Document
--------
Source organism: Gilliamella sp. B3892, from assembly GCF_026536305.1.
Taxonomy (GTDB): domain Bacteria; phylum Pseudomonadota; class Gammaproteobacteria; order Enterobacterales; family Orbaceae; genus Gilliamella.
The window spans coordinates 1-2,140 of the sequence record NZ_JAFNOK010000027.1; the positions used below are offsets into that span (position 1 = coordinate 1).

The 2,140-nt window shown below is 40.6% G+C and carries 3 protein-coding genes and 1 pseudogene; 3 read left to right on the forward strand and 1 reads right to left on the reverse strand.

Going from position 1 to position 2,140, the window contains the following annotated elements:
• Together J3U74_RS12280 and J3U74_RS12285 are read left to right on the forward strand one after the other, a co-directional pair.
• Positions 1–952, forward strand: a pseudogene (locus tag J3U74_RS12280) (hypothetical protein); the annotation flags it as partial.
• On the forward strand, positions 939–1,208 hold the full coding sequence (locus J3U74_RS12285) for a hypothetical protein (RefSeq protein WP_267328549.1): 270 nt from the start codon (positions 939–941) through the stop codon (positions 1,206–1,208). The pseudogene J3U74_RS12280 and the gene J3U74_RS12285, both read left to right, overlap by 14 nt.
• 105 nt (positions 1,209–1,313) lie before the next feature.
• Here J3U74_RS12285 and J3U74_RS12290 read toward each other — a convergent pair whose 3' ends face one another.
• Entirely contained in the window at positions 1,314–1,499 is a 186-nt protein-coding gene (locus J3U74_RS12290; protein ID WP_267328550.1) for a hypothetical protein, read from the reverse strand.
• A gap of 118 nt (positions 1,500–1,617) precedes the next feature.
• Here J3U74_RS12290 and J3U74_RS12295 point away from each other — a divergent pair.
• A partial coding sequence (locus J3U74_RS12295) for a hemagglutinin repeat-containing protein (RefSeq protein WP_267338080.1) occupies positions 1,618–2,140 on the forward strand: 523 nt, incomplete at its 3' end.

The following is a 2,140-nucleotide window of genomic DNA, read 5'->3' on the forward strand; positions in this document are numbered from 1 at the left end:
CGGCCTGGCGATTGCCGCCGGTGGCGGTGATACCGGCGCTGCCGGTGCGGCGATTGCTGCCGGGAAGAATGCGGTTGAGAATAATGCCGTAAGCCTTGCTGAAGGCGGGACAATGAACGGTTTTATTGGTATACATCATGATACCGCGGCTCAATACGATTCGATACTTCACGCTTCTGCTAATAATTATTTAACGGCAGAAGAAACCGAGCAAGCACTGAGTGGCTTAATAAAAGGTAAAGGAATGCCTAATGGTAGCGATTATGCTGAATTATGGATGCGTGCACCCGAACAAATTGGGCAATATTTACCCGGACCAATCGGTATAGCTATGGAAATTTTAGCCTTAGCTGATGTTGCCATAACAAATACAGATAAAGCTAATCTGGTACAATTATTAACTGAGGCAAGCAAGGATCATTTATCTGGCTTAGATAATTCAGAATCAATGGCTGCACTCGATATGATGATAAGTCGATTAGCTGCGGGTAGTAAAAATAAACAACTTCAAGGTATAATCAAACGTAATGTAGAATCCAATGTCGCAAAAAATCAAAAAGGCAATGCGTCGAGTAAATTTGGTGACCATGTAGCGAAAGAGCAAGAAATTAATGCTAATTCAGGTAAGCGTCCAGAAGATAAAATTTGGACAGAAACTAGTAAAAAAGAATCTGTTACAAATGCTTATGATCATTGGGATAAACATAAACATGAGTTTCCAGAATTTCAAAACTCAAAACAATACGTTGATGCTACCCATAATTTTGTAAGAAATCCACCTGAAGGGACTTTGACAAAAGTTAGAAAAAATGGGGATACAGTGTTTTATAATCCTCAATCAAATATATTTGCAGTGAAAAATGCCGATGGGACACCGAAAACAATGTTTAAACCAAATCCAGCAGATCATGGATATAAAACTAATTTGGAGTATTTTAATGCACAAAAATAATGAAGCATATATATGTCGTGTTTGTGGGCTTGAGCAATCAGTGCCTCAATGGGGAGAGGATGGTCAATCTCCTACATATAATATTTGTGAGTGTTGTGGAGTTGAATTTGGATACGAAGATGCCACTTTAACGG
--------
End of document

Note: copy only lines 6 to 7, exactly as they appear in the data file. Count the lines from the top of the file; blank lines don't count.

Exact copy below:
• Together J3U74_RS12280 and J3U74_RS12285 are read left to right on the forward strand one after the other, a co-directional pair.
• Positions 1–952, forward strand: a pseudogene (locus tag J3U74_RS12280) (hypothetical protein); the annotation flags it as partial.